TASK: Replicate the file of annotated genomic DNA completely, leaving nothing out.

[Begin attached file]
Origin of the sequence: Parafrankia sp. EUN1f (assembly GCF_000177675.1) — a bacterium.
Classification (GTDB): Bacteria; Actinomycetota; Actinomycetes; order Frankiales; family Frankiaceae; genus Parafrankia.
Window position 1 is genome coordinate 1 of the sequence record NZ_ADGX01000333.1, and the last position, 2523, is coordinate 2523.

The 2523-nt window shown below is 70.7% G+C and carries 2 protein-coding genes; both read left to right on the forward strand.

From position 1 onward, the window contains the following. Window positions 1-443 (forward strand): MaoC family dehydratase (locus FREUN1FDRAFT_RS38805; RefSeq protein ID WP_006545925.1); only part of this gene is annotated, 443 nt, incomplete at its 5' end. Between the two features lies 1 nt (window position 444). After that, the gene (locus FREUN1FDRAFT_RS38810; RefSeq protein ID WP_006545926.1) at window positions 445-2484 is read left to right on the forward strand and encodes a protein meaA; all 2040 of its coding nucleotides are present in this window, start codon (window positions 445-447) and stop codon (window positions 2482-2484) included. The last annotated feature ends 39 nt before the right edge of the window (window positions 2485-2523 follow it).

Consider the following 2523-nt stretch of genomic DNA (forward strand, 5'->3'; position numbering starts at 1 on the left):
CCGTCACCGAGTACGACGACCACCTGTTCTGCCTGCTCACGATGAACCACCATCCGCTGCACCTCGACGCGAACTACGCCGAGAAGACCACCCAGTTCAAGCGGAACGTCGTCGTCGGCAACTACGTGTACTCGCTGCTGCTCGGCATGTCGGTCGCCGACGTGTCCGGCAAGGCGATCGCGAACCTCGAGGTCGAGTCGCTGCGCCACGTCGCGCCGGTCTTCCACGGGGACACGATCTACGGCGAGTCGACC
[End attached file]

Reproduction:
Origin of the sequence: Parafrankia sp. EUN1f (assembly GCF_000177675.1) — a bacterium.
Classification (GTDB): Bacteria; Actinomycetota; Actinomycetes; order Frankiales; family Frankiaceae; genus Parafrankia.
Window position 1 is genome coordinate 1 of the sequence record NZ_ADGX01000333.1, and the last position, 2523, is coordinate 2523.

The 2523-nt window shown below is 70.7% G+C and carries 2 protein-coding genes; both read left to right on the forward strand.

From position 1 onward, the window contains the following. Window positions 1-443 (forward strand): MaoC family dehydratase (locus FREUN1FDRAFT_RS38805; RefSeq protein ID WP_006545925.1); only part of this gene is annotated, 443 nt, incomplete at its 5' end. Between the two features lies 1 nt (window position 444). After that, the gene (locus FREUN1FDRAFT_RS38810; RefSeq protein ID WP_006545926.1) at window positions 445-2484 is read left to right on the forward strand and encodes a protein meaA; all 2040 of its coding nucleotides are present in this window, start codon (window positions 445-447) and stop codon (window positions 2482-2484) included. The last annotated feature ends 39 nt before the right edge of the window (window positions 2485-2523 follow it).

Consider the following 2523-nt stretch of genomic DNA (forward strand, 5'->3'; position numbering starts at 1 on the left):
CCGTCACCGAGTACGACGACCACCTGTTCTGCCTGCTCACGATGAACCACCATCCGCTGCACCTCGACGCGAACTACGCCGAGAAGACCACCCAGTTCAAGCGGAACGTCGTCGTCGGCAACTACGTGTACTCGCTGCTGCTCGGCATGTCGGTCGCCGACGTGTCCGGCAAGGCGATCGCGAACCTCGAGGTCGAGTCGCTGCGCCACGTCGCGCCGGTCTTCCACGGGGACACGATCTACGGCGAGTCGACC